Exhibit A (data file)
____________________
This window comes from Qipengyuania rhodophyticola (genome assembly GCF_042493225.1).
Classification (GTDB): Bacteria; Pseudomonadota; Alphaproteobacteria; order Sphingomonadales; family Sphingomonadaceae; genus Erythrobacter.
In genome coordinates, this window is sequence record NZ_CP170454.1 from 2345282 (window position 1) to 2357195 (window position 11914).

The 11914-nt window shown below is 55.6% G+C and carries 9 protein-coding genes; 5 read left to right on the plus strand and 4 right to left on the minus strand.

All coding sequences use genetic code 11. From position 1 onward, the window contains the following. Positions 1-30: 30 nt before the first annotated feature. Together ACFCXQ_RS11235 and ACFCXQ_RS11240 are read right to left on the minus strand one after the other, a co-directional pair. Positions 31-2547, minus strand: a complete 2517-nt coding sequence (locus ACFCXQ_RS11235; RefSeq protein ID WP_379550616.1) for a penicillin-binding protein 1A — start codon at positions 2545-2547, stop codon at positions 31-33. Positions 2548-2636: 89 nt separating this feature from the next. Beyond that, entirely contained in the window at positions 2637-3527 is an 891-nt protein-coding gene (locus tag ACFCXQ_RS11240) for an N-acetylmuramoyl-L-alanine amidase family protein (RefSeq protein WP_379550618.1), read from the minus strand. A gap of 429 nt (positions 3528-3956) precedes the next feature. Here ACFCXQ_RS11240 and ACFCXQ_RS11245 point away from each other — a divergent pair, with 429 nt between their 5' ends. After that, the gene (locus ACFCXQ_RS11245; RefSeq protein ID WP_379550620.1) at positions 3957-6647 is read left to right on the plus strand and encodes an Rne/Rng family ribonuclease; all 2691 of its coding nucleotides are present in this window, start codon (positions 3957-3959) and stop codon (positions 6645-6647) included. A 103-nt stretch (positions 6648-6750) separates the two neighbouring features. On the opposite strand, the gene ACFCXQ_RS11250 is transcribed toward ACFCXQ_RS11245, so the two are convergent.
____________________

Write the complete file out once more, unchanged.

This window comes from Qipengyuania rhodophyticola (genome assembly GCF_042493225.1).
Classification (GTDB): Bacteria; Pseudomonadota; Alphaproteobacteria; order Sphingomonadales; family Sphingomonadaceae; genus Erythrobacter.
In genome coordinates, this window is sequence record NZ_CP170454.1 from 2345282 (window position 1) to 2357195 (window position 11914).

The 11914-nt window shown below is 55.6% G+C and carries 9 protein-coding genes; 5 read left to right on the plus strand and 4 right to left on the minus strand.

All coding sequences use genetic code 11. From position 1 onward, the window contains the following. Positions 1-30: 30 nt before the first annotated feature. Together ACFCXQ_RS11235 and ACFCXQ_RS11240 are read right to left on the minus strand one after the other, a co-directional pair. Positions 31-2547, minus strand: a complete 2517-nt coding sequence (locus ACFCXQ_RS11235; RefSeq protein ID WP_379550616.1) for a penicillin-binding protein 1A — start codon at positions 2545-2547, stop codon at positions 31-33. Positions 2548-2636: 89 nt separating this feature from the next. Beyond that, entirely contained in the window at positions 2637-3527 is an 891-nt protein-coding gene (locus tag ACFCXQ_RS11240) for an N-acetylmuramoyl-L-alanine amidase family protein (RefSeq protein WP_379550618.1), read from the minus strand. A gap of 429 nt (positions 3528-3956) precedes the next feature. Here ACFCXQ_RS11240 and ACFCXQ_RS11245 point away from each other — a divergent pair, with 429 nt between their 5' ends. After that, the gene (locus ACFCXQ_RS11245; RefSeq protein ID WP_379550620.1) at positions 3957-6647 is read left to right on the plus strand and encodes an Rne/Rng family ribonuclease; all 2691 of its coding nucleotides are present in this window, start codon (positions 3957-3959) and stop codon (positions 6645-6647) included. A 103-nt stretch (positions 6648-6750) separates the two neighbouring features. On the opposite strand, the gene ACFCXQ_RS11250 is transcribed toward ACFCXQ_RS11245, so the two are convergent.